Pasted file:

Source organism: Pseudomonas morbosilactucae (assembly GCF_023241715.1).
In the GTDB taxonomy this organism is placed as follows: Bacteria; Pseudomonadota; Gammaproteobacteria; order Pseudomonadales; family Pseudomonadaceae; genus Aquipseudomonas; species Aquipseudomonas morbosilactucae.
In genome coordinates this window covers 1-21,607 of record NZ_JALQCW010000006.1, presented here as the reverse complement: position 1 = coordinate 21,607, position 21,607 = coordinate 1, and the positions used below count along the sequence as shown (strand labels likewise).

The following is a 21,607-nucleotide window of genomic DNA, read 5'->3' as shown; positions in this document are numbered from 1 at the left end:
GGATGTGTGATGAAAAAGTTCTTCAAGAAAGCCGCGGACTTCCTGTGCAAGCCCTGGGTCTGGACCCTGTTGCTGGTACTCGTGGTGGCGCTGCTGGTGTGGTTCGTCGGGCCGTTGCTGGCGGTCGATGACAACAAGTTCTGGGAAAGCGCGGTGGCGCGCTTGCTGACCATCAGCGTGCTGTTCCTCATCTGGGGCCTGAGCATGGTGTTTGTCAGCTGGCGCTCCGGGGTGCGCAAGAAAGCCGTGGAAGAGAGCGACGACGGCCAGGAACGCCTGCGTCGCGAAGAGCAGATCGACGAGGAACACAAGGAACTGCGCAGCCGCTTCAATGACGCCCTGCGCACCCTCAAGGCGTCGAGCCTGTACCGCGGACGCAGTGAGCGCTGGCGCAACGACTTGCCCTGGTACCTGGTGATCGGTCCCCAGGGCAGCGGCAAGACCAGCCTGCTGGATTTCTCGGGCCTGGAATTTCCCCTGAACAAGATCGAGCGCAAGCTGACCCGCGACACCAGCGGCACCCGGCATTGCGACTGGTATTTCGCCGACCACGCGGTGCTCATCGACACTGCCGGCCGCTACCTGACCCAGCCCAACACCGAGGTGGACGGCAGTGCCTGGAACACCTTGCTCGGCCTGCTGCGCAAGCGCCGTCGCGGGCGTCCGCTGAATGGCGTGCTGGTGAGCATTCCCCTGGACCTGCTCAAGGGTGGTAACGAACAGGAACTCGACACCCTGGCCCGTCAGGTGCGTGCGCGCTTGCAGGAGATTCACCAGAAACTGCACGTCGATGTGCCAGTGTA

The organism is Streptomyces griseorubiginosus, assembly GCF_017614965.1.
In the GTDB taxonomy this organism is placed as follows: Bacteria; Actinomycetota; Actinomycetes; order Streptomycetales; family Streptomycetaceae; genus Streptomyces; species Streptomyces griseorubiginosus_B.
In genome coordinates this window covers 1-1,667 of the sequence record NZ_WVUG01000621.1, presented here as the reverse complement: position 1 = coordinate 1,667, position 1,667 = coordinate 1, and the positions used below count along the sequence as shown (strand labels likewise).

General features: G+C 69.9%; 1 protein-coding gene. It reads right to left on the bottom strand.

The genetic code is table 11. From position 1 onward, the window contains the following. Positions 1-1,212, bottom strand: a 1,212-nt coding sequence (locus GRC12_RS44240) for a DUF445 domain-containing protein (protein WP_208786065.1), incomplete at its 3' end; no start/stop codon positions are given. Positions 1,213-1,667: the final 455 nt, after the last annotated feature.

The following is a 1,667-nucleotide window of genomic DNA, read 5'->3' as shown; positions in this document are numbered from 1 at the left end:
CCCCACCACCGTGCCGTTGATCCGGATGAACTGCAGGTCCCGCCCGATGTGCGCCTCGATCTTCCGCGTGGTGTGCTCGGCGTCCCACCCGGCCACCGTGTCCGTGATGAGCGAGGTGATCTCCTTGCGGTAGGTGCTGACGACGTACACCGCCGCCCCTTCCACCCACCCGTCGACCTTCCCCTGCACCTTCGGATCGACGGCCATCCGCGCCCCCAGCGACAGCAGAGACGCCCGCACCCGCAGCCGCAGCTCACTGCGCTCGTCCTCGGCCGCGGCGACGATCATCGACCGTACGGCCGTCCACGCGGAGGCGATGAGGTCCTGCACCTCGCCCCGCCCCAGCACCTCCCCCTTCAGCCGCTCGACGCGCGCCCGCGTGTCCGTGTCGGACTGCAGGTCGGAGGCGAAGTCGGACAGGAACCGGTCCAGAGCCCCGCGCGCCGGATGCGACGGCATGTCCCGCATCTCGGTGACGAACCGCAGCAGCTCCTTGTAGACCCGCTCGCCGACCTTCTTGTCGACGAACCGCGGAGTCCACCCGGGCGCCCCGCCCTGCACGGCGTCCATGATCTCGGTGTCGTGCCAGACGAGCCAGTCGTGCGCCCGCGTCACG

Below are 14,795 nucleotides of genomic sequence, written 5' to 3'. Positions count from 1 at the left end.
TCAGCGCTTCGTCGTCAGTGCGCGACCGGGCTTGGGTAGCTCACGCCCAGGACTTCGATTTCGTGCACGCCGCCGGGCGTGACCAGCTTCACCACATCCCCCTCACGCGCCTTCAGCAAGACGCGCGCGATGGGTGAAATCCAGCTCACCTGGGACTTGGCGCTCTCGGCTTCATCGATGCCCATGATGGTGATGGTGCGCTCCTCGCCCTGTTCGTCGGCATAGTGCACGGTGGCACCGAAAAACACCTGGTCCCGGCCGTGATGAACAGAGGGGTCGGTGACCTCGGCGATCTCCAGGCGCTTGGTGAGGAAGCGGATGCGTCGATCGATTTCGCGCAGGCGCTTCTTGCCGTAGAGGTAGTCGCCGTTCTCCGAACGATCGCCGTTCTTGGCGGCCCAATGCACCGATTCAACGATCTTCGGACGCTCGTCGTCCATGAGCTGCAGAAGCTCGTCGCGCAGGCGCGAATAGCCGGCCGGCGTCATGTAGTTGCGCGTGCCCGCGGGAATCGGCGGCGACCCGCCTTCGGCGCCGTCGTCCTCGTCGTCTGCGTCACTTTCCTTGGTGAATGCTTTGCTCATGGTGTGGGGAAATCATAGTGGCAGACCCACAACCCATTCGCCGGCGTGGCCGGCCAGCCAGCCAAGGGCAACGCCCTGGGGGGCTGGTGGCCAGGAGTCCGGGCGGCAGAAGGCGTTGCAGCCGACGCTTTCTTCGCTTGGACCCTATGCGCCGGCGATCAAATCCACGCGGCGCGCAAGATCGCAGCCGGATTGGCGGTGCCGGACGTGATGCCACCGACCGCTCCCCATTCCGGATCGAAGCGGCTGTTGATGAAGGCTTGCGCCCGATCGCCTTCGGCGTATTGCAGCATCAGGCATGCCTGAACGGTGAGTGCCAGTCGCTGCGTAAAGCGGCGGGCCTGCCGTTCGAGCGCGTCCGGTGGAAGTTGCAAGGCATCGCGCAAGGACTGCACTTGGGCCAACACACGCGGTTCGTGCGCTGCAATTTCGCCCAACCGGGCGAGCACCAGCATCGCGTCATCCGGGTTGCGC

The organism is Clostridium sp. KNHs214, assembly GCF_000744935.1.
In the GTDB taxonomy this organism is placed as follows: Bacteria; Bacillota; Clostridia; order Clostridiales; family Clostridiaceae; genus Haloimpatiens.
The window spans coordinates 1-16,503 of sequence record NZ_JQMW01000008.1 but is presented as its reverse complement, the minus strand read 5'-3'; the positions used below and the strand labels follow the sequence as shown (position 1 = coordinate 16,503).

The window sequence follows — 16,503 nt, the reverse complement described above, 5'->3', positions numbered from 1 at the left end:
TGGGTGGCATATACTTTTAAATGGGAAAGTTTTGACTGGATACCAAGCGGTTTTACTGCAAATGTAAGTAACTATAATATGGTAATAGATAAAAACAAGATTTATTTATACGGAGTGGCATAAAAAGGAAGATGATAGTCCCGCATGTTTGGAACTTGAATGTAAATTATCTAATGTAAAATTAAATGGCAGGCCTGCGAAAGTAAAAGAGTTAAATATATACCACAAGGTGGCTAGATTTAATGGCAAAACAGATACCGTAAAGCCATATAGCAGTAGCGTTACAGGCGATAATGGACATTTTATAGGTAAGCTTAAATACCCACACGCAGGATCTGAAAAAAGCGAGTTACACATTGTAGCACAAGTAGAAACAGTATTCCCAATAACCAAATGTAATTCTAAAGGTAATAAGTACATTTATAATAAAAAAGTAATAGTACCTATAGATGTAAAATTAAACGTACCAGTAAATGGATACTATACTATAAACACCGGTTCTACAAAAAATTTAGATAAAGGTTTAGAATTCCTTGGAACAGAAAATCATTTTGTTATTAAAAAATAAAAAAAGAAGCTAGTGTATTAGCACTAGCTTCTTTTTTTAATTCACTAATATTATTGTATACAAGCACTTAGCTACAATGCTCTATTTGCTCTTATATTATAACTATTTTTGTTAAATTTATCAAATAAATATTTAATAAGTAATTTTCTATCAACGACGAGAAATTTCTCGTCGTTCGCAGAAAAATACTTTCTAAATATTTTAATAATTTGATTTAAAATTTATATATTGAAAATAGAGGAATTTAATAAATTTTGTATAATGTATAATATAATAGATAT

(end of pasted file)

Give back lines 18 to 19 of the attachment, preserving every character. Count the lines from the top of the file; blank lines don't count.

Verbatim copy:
The window sequence follows — 16,503 nt, the reverse complement described above, 5'->3', positions numbered from 1 at the left end:
TGGGTGGCATATACTTTTAAATGGGAAAGTTTTGACTGGATACCAAGCGGTTTTACTGCAAATGTAAGTAACTATAATATGGTAATAGATAAAAACAAGATTTATTTATACGGAGTGGCATAAAAAGGAAGATGATAGTCCCGCATGTTTGGAACTTGAATGTAAATTATCTAATGTAAAATTAAATGGCAGGCCTGCGAAAGTAAAAGAGTTAAATATATACCACAAGGTGGCTAGATTTAATGGCAAAACAGATACCGTAAAGCCATATAGCAGTAGCGTTACAGGCGATAATGGACATTTTATAGGTAAGCTTAAATACCCACACGCAGGATCTGAAAAAAGCGAGTTACACATTGTAGCACAAGTAGAAACAGTATTCCCAATAACCAAATGTAATTCTAAAGGTAATAAGTACATTTATAATAAAAAAGTAATAGTACCTATAGATGTAAAATTAAACGTACCAGTAAATGGATACTATACTATAAACACCGGTTCTACAAAAAATTTAGATAAAGGTTTAGAATTCCTTGGAACAGAAAATCATTTTGTTATTAAAAAATAAAAAAAGAAGCTAGTGTATTAGCACTAGCTTCTTTTTTTAATTCACTAATATTATTGTATACAAGCACTTAGCTACAATGCTCTATTTGCTCTTATATTATAACTATTTTTGTTAAATTTATCAAATAAATATTTAATAAGTAATTTTCTATCAACGACGAGAAATTTCTCGTCGTTCGCAGAAAAATACTTTCTAAATATTTTAATAATTTGATTTAAAATTTATATATTGAAAATAGAGGAATTTAATAAATTTTGTATAATGTATAATATAATAGATAT